With the election months away, and Mr. Kennedy still pursuing access to the ballot in many states, it’s hard to know whether he would draw more votes from Mr. Trump or Mr. Biden’s camp. But polls suggest that Mr. Trump’s base of support is much more fixed than Mr. Biden’s, meaning it’s possible that some of the president’s voters could be open to an alternative.

The Democratic Party has put together a team of lawyers aimed at tracking Mr. Kennedy’s threat, especially in battleground states. The group will also seek to counter other potential spoilers such as Cornel West, a progressive academic seeking the presidency, and the Green Party.

Democrats have already watched the collapse of one third-party effort they had nervously eyed: The centrist group No Labels, after seeking to set up a moderate politician with national recognition as an alternative to Mr. Biden and Mr. Trump, announced early this month that it would abandon its attempt.

Mr. Kennedy holds a smorgasbord of policy positions not easily categorized by ideology. He has expressed liberal views on abortion, the environment and income inequality, but has also promoted false theories about the safety of vaccines and pushed arguments that are more common on the right.

This month, he questioned the Justice Department’s effort to prosecute those who rioted at the Capitol on Jan. 6, 2021, downplaying the severity of the attack. His campaign also fired a consultant who had suggested that supporting Mr. Kennedy would help Mr. Trump defeat Mr. Biden.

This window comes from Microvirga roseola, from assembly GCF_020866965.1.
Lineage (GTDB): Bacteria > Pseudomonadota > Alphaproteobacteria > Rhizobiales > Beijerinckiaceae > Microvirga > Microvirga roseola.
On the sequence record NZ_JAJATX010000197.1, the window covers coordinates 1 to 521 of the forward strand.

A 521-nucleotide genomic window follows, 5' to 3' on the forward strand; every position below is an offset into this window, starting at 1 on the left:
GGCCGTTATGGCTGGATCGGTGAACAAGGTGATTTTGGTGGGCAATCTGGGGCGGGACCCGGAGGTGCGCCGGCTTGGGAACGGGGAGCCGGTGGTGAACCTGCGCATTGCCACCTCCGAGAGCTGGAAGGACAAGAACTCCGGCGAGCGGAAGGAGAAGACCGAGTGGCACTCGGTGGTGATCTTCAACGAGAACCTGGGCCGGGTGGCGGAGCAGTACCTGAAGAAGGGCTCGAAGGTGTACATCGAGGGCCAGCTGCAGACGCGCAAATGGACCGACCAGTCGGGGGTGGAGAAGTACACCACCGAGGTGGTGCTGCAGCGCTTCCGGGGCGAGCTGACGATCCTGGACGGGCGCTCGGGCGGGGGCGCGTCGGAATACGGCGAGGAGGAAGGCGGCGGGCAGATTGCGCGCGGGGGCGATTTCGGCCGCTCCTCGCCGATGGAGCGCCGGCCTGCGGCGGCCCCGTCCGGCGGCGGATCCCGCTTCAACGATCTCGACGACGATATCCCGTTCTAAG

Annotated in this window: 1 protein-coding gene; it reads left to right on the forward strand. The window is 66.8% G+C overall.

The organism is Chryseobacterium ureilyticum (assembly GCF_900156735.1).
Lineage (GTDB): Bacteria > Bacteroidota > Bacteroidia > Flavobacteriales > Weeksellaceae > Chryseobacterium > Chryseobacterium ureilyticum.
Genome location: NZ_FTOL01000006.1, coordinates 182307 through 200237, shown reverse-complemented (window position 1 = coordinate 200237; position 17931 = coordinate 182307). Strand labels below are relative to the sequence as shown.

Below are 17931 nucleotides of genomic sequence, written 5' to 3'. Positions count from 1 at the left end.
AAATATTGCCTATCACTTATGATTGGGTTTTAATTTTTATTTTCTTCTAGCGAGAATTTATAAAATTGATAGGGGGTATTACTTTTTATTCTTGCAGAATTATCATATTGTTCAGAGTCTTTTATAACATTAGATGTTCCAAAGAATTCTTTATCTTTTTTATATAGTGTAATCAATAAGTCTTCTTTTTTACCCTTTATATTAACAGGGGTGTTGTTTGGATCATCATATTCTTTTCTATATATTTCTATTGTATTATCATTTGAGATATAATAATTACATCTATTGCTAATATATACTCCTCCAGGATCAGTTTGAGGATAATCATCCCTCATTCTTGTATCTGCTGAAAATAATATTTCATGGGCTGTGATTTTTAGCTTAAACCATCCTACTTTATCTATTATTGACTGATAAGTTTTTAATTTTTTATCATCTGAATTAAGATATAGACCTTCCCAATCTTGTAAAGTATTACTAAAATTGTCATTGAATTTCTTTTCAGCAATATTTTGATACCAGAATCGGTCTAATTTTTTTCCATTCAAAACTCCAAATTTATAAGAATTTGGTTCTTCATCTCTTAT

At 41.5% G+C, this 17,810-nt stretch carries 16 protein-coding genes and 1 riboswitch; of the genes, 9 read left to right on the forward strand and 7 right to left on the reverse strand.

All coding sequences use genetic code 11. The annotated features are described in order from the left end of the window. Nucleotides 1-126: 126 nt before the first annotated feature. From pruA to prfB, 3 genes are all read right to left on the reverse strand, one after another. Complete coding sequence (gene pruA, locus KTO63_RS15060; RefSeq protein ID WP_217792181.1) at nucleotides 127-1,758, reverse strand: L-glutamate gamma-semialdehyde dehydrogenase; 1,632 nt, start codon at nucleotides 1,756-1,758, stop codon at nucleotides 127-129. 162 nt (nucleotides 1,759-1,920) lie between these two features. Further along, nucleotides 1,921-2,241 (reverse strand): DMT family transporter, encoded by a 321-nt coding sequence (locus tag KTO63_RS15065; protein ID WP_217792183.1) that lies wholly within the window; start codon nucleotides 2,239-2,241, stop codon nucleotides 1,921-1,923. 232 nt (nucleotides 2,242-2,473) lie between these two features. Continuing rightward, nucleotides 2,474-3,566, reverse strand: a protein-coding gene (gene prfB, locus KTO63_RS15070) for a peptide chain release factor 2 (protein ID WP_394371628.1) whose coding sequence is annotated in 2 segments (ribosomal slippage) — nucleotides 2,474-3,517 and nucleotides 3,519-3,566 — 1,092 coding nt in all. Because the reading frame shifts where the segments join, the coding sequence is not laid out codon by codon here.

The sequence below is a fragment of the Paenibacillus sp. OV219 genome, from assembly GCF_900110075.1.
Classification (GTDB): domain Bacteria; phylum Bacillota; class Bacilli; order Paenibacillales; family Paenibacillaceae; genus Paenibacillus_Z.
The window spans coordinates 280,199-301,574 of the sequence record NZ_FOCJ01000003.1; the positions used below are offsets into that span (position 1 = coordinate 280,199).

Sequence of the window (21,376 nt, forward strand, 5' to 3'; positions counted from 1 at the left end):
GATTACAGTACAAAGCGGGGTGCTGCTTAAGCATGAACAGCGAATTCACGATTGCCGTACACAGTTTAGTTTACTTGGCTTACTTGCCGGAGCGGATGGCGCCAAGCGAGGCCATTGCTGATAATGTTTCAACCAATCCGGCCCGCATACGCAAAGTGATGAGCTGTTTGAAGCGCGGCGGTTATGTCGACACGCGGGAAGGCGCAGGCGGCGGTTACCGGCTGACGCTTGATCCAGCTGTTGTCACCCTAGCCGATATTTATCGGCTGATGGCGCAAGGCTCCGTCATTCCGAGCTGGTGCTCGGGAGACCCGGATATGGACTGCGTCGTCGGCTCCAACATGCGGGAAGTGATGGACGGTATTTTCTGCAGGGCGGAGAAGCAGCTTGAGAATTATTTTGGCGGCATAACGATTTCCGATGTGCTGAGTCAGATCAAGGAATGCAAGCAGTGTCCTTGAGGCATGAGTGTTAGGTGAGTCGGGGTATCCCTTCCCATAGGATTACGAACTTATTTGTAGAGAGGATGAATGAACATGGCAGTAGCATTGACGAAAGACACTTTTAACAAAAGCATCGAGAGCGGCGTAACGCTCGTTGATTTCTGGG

Still, Mr. Trump has signaled that he, too, sees Mr. Kennedy as potentially attracting voters away from his campaign. He posted on social media last month that Mr. Kennedy was more “radical Left” than Mr. Biden, casting him as a liberal Democrat in disguise. Yet Mr. Trump has also privately expressed intrigue with the idea of choosing Mr. Kennedy as his running mate — a notion that those close to him consider unrealistic and that Mr. Kennedy himself rejected.

Mr. Biden’s rally in Philadelphia is the final major stop in a three-day swing through Pennsylvania. During the trip, he laid out his economic and tax agenda, repeatedly attacking Mr. Trump as wealthy, out of touch and an enemy of working people.

Members of the Kennedy family who appear at the rally are expected to invoke Robert F. Kennedy, Mr. Kennedy’s father.

“I can only imagine how Donald Trump’s outrageous lies and behavior would have horrified my father, Robert F. Kennedy, who proudly served as attorney general of the United States, and honored his pledge to uphold the law and protect the country,” Kerry Kennedy will say, according to her prepared remarks. “Daddy stood for equal justice, human rights and freedom from want and fear. Just as President Biden does today.”

After Mr. Biden speaks, Kennedy family members will make calls to voters and knock on doors, the Biden campaign said.